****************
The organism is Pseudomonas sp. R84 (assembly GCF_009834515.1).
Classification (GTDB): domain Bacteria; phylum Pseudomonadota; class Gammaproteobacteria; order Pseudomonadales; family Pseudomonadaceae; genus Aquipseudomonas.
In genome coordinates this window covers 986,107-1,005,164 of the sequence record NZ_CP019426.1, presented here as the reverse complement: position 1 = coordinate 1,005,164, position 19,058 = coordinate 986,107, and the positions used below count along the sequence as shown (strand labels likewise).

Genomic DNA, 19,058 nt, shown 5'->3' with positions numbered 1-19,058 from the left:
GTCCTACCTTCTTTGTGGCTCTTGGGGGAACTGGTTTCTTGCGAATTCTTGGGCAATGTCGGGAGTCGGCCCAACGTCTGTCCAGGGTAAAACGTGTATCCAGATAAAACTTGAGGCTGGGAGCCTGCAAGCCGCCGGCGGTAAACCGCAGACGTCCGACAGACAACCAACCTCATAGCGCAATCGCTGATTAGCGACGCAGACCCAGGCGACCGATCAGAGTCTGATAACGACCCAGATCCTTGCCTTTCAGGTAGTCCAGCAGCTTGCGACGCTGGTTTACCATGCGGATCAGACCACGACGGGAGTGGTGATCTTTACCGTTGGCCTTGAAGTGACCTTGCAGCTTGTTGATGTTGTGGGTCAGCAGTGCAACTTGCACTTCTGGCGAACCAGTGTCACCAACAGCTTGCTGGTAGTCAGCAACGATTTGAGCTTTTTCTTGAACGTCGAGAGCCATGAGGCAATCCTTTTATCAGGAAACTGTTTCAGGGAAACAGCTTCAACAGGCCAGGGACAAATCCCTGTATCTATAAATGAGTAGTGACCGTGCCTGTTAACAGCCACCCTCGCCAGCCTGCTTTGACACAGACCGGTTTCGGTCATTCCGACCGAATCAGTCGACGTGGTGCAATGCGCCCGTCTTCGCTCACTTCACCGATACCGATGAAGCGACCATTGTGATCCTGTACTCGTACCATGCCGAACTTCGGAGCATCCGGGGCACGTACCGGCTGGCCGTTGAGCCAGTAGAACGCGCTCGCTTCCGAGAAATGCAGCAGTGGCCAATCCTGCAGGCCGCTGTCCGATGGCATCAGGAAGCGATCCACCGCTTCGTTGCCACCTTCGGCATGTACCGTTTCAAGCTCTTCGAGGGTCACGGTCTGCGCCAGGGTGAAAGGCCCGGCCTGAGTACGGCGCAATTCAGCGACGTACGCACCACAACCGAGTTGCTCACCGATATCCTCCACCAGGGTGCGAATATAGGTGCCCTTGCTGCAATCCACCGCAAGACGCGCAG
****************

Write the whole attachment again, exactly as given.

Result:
The organism is Pseudomonas sp. R84 (assembly GCF_009834515.1).
Classification (GTDB): domain Bacteria; phylum Pseudomonadota; class Gammaproteobacteria; order Pseudomonadales; family Pseudomonadaceae; genus Aquipseudomonas.
In genome coordinates this window covers 986,107-1,005,164 of the sequence record NZ_CP019426.1, presented here as the reverse complement: position 1 = coordinate 1,005,164, position 19,058 = coordinate 986,107, and the positions used below count along the sequence as shown (strand labels likewise).

Genomic DNA, 19,058 nt, shown 5'->3' with positions numbered 1-19,058 from the left:
GTCCTACCTTCTTTGTGGCTCTTGGGGGAACTGGTTTCTTGCGAATTCTTGGGCAATGTCGGGAGTCGGCCCAACGTCTGTCCAGGGTAAAACGTGTATCCAGATAAAACTTGAGGCTGGGAGCCTGCAAGCCGCCGGCGGTAAACCGCAGACGTCCGACAGACAACCAACCTCATAGCGCAATCGCTGATTAGCGACGCAGACCCAGGCGACCGATCAGAGTCTGATAACGACCCAGATCCTTGCCTTTCAGGTAGTCCAGCAGCTTGCGACGCTGGTTTACCATGCGGATCAGACCACGACGGGAGTGGTGATCTTTACCGTTGGCCTTGAAGTGACCTTGCAGCTTGTTGATGTTGTGGGTCAGCAGTGCAACTTGCACTTCTGGCGAACCAGTGTCACCAACAGCTTGCTGGTAGTCAGCAACGATTTGAGCTTTTTCTTGAACGTCGAGAGCCATGAGGCAATCCTTTTATCAGGAAACTGTTTCAGGGAAACAGCTTCAACAGGCCAGGGACAAATCCCTGTATCTATAAATGAGTAGTGACCGTGCCTGTTAACAGCCACCCTCGCCAGCCTGCTTTGACACAGACCGGTTTCGGTCATTCCGACCGAATCAGTCGACGTGGTGCAATGCGCCCGTCTTCGCTCACTTCACCGATACCGATGAAGCGACCATTGTGATCCTGTACTCGTACCATGCCGAACTTCGGAGCATCCGGGGCACGTACCGGCTGGCCGTTGAGCCAGTAGAACGCGCTCGCTTCCGAGAAATGCAGCAGTGGCCAATCCTGCAGGCCGCTGTCCGATGGCATCAGGAAGCGATCCACCGCTTCGTTGCCACCTTCGGCATGTACCGTTTCAAGCTCTTCGAGGGTCACGGTCTGCGCCAGGGTGAAAGGCCCGGCCTGAGTACGGCGCAATTCAGCGACGTACGCACCACAACCGAGTTGCTCACCGATATCCTCCACCAGGGTGCGAATATAGGTGCCCTTGCTGCAATCCACCGCAAGACGCGCAG